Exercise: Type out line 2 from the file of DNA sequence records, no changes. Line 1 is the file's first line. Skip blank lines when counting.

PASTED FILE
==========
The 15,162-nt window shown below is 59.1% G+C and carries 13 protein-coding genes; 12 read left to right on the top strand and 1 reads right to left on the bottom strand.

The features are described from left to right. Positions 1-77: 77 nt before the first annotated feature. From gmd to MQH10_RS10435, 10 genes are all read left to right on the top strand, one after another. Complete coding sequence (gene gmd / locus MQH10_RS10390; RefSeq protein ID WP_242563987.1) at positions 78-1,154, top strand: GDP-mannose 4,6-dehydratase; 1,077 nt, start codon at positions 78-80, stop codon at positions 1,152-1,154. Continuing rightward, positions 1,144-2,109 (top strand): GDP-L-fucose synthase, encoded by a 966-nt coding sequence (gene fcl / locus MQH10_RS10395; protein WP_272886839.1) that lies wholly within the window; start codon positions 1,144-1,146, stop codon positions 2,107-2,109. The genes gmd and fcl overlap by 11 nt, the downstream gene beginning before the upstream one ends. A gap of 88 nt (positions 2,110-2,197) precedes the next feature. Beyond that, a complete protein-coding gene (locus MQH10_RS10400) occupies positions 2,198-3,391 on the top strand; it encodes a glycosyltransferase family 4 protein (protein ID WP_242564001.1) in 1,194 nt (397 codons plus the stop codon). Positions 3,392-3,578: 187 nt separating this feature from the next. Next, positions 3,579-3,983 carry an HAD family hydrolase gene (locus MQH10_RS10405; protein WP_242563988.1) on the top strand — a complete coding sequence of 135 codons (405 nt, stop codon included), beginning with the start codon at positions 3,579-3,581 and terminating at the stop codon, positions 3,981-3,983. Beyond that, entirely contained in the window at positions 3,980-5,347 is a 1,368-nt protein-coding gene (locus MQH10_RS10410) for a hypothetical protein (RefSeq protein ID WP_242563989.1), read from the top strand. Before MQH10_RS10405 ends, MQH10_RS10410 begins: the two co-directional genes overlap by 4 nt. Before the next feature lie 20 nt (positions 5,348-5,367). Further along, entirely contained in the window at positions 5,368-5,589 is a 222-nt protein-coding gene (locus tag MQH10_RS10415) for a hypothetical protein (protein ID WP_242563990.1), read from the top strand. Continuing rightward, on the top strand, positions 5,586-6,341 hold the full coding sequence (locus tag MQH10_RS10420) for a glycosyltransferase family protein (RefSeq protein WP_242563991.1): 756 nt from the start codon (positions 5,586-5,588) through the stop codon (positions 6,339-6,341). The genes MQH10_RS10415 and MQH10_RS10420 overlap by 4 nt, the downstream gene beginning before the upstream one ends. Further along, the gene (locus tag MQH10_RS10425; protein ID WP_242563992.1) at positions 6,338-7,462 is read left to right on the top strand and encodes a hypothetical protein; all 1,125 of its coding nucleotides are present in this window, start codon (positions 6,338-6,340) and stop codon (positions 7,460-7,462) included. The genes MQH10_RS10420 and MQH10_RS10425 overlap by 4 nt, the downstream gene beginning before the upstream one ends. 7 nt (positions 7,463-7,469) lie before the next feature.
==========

The features are described from left to right. Positions 1-77: 77 nt before the first annotated feature. From gmd to MQH10_RS10435, 10 genes are all read left to right on the top strand, one after another. Complete coding sequence (gene gmd / locus MQH10_RS10390; RefSeq protein ID WP_242563987.1) at positions 78-1,154, top strand: GDP-mannose 4,6-dehydratase; 1,077 nt, start codon at positions 78-80, stop codon at positions 1,152-1,154. Continuing rightward, positions 1,144-2,109 (top strand): GDP-L-fucose synthase, encoded by a 966-nt coding sequence (gene fcl / locus MQH10_RS10395; protein WP_272886839.1) that lies wholly within the window; start codon positions 1,144-1,146, stop codon positions 2,107-2,109. The genes gmd and fcl overlap by 11 nt, the downstream gene beginning before the upstream one ends. A gap of 88 nt (positions 2,110-2,197) precedes the next feature. Beyond that, a complete protein-coding gene (locus MQH10_RS10400) occupies positions 2,198-3,391 on the top strand; it encodes a glycosyltransferase family 4 protein (protein ID WP_242564001.1) in 1,194 nt (397 codons plus the stop codon). Positions 3,392-3,578: 187 nt separating this feature from the next. Next, positions 3,579-3,983 carry an HAD family hydrolase gene (locus MQH10_RS10405; protein WP_242563988.1) on the top strand — a complete coding sequence of 135 codons (405 nt, stop codon included), beginning with the start codon at positions 3,579-3,581 and terminating at the stop codon, positions 3,981-3,983. Beyond that, entirely contained in the window at positions 3,980-5,347 is a 1,368-nt protein-coding gene (locus MQH10_RS10410) for a hypothetical protein (RefSeq protein ID WP_242563989.1), read from the top strand. Before MQH10_RS10405 ends, MQH10_RS10410 begins: the two co-directional genes overlap by 4 nt. Before the next feature lie 20 nt (positions 5,348-5,367). Further along, entirely contained in the window at positions 5,368-5,589 is a 222-nt protein-coding gene (locus tag MQH10_RS10415) for a hypothetical protein (protein ID WP_242563990.1), read from the top strand. Continuing rightward, on the top strand, positions 5,586-6,341 hold the full coding sequence (locus tag MQH10_RS10420) for a glycosyltransferase family protein (RefSeq protein WP_242563991.1): 756 nt from the start codon (positions 5,586-5,588) through the stop codon (positions 6,339-6,341). The genes MQH10_RS10415 and MQH10_RS10420 overlap by 4 nt, the downstream gene beginning before the upstream one ends. Further along, the gene (locus tag MQH10_RS10425; protein ID WP_242563992.1) at positions 6,338-7,462 is read left to right on the top strand and encodes a hypothetical protein; all 1,125 of its coding nucleotides are present in this window, start codon (positions 6,338-6,340) and stop codon (positions 7,460-7,462) included. The genes MQH10_RS10420 and MQH10_RS10425 overlap by 4 nt, the downstream gene beginning before the upstream one ends. 7 nt (positions 7,463-7,469) lie before the next feature.